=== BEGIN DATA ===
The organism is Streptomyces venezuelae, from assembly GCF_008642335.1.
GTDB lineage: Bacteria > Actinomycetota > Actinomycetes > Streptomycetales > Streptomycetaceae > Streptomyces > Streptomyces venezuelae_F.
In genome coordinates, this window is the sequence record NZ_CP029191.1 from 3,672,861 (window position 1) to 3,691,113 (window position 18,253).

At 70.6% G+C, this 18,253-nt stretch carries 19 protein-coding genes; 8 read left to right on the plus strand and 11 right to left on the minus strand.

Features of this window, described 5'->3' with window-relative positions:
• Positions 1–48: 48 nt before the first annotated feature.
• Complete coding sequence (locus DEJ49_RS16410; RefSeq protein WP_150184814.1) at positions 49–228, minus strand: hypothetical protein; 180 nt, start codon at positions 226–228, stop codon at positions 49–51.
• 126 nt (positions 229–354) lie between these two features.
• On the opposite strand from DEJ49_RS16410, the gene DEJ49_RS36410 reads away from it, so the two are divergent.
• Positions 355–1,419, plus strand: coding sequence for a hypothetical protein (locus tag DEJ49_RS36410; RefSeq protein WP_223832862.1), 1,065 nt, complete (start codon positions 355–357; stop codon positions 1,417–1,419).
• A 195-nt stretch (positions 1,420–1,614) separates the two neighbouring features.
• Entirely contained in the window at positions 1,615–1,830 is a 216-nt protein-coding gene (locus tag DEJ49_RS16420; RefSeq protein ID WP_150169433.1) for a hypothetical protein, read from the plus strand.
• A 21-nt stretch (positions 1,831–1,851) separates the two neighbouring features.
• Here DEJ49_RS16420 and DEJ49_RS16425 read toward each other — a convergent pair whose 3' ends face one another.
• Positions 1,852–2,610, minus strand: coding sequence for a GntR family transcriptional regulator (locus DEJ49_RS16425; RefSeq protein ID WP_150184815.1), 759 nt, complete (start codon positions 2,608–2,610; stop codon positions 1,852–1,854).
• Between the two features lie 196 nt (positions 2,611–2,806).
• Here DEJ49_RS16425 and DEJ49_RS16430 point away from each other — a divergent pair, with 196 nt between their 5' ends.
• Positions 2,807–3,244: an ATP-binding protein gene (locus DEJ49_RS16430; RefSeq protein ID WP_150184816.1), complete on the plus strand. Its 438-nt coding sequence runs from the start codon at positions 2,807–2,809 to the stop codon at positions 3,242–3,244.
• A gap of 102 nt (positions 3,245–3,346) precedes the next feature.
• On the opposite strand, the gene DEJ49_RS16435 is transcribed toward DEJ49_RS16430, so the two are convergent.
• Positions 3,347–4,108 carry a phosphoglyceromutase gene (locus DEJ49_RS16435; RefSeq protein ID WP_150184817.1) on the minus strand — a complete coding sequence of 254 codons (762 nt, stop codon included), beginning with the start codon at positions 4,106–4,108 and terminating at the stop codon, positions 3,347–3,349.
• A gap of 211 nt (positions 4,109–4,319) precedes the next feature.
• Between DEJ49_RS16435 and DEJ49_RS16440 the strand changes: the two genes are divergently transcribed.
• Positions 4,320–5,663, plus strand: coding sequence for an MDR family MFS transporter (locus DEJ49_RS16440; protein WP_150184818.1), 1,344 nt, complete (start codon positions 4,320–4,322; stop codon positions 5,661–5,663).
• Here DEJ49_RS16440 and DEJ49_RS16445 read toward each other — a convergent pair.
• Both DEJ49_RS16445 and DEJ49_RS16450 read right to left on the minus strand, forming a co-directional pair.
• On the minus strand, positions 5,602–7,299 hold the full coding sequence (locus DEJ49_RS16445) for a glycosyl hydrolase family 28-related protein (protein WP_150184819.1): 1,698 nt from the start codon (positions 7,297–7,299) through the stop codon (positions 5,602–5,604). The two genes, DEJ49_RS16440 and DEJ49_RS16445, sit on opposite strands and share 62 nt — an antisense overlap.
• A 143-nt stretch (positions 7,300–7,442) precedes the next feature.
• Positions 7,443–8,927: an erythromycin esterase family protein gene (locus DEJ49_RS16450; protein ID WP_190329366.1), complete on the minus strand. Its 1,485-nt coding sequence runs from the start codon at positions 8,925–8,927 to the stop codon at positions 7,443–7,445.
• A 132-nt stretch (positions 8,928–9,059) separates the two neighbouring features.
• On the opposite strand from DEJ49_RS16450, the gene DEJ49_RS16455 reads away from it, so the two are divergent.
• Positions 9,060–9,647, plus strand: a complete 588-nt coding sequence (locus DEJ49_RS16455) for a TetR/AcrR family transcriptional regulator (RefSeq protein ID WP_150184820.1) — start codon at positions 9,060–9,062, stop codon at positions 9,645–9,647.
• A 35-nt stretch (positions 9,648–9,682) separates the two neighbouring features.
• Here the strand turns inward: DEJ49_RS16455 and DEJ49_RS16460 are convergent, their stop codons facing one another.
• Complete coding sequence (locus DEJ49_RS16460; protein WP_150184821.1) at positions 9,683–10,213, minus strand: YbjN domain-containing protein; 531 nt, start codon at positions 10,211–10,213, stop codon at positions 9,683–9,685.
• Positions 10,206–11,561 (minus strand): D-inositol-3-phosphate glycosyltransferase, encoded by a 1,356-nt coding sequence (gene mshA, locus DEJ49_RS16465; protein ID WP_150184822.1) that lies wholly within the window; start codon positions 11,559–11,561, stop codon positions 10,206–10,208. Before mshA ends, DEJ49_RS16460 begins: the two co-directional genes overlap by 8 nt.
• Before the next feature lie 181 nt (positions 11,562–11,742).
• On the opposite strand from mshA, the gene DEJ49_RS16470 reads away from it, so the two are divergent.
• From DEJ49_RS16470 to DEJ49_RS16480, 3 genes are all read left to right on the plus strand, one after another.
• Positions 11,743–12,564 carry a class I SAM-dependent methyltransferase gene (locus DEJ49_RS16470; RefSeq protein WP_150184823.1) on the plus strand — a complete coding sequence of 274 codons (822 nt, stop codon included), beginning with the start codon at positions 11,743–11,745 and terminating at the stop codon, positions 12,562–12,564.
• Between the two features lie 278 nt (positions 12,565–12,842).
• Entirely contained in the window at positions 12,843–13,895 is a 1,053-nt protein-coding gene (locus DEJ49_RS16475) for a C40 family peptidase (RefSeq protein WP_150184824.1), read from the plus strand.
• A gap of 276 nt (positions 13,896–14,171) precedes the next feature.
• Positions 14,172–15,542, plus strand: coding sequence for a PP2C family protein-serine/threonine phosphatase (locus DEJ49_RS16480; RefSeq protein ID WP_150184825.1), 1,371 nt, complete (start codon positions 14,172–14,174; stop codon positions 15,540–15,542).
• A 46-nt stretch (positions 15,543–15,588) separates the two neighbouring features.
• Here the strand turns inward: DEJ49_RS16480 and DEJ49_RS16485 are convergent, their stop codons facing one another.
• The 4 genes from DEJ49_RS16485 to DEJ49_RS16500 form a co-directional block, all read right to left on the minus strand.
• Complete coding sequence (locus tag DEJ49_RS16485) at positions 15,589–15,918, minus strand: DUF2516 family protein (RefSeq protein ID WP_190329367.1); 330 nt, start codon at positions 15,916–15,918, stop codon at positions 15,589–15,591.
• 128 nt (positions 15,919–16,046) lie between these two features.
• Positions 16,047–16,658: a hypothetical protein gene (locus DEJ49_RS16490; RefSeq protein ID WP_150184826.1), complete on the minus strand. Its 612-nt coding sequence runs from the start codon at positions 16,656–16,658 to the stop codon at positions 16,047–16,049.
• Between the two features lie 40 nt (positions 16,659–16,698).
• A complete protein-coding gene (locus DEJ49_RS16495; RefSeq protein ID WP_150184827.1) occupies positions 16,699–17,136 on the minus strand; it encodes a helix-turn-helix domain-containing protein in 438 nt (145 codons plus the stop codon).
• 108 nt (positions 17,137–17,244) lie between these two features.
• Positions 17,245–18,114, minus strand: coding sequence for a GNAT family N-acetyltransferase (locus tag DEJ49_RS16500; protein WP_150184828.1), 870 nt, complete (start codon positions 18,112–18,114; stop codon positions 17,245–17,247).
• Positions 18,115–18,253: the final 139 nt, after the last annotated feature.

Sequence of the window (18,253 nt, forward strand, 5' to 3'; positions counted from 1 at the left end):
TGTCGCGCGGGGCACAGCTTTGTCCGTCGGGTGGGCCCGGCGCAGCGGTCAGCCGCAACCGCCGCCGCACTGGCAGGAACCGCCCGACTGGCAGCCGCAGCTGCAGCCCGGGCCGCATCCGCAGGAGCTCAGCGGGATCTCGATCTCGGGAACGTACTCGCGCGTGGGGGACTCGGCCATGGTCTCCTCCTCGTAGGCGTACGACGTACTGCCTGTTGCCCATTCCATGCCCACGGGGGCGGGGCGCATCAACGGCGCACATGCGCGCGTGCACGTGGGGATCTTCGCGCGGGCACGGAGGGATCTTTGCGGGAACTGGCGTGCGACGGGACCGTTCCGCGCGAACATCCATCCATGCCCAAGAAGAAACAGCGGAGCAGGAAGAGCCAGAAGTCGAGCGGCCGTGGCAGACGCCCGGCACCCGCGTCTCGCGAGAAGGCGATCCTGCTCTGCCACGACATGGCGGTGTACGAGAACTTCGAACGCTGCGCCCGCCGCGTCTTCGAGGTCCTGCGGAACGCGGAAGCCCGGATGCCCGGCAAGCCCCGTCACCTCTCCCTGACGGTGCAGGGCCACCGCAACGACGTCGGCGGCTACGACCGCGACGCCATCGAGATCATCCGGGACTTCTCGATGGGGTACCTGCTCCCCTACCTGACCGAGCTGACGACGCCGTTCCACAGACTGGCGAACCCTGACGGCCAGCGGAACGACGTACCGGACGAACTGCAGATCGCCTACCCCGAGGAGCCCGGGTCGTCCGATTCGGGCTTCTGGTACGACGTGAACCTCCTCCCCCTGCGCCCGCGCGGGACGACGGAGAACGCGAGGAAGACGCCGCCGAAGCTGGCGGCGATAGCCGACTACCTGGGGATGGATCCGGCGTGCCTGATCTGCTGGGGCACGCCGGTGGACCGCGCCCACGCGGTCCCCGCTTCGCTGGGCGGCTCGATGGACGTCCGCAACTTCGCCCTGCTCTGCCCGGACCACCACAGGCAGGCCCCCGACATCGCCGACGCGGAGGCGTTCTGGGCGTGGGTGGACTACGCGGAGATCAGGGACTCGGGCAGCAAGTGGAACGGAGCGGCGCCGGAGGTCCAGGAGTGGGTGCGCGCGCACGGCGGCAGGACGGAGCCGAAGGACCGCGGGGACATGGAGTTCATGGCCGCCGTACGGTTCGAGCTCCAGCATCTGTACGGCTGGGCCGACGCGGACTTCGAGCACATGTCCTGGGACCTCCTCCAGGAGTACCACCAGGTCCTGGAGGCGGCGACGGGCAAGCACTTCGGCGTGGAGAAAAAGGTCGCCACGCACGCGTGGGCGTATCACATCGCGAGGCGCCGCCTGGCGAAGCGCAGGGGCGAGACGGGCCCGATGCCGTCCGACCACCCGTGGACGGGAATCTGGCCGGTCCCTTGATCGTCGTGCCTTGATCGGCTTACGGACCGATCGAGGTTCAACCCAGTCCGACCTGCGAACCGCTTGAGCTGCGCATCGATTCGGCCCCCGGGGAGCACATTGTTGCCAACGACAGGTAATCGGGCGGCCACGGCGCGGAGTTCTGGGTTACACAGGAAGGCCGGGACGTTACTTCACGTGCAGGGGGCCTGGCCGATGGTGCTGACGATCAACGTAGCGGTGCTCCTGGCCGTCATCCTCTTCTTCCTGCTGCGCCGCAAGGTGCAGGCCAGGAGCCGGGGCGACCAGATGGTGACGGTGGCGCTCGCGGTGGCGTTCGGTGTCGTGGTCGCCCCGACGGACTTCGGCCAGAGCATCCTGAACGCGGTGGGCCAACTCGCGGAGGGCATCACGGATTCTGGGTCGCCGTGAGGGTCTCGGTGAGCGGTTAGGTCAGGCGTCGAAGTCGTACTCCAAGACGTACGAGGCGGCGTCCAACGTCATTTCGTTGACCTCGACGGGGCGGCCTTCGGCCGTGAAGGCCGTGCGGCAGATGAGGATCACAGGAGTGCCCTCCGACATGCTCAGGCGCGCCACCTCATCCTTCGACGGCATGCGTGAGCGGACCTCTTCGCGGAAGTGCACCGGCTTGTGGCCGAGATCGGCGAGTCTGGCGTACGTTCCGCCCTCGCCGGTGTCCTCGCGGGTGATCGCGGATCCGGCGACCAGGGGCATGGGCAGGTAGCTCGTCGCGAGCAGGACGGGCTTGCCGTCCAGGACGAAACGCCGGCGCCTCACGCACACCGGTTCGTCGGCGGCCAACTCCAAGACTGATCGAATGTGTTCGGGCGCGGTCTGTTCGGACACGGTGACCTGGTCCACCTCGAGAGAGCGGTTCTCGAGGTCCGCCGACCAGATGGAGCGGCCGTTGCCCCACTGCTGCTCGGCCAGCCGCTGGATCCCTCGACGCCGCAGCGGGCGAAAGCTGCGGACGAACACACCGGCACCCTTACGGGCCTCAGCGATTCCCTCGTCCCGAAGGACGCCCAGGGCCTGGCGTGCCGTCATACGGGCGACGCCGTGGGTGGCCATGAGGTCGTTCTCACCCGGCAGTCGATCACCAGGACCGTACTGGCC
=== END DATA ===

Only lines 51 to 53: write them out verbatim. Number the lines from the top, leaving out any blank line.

• Between the two features lie 40 nt (positions 16,659–16,698).
• A complete protein-coding gene (locus DEJ49_RS16495; RefSeq protein ID WP_150184827.1) occupies positions 16,699–17,136 on the minus strand; it encodes a helix-turn-helix domain-containing protein in 438 nt (145 codons plus the stop codon).
• 108 nt (positions 17,137–17,244) lie between these two features.